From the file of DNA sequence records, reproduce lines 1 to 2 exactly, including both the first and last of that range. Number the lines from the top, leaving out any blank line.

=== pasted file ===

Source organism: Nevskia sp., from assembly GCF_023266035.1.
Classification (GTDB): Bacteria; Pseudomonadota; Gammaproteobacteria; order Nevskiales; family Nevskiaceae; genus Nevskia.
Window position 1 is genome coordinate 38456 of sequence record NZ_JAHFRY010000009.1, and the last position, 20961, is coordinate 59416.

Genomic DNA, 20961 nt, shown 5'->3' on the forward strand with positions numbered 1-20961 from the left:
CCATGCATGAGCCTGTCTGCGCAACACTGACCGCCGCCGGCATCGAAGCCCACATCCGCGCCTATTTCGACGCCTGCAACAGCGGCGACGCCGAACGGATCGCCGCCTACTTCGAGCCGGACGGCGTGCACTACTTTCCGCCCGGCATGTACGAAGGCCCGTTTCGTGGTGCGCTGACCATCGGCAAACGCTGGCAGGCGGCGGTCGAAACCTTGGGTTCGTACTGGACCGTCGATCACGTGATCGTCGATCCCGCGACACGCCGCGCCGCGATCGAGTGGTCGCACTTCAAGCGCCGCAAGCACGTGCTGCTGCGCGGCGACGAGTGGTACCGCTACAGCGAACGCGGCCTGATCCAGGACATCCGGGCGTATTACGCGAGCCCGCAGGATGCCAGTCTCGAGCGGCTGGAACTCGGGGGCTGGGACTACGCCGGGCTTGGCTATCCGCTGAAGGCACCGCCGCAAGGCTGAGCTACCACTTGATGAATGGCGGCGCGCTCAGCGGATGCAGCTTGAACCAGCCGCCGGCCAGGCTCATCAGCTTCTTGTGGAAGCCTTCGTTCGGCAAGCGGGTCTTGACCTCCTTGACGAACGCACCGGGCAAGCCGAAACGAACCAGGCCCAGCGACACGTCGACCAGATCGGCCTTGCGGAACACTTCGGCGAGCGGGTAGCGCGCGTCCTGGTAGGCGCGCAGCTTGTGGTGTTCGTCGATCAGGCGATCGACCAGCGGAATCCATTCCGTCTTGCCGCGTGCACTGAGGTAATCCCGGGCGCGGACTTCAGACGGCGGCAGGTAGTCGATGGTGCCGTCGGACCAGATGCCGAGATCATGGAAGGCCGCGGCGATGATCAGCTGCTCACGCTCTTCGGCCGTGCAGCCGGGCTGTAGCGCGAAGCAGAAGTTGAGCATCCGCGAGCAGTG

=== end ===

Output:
Source organism: Nevskia sp., from assembly GCF_023266035.1.
Classification (GTDB): Bacteria; Pseudomonadota; Gammaproteobacteria; order Nevskiales; family Nevskiaceae; genus Nevskia.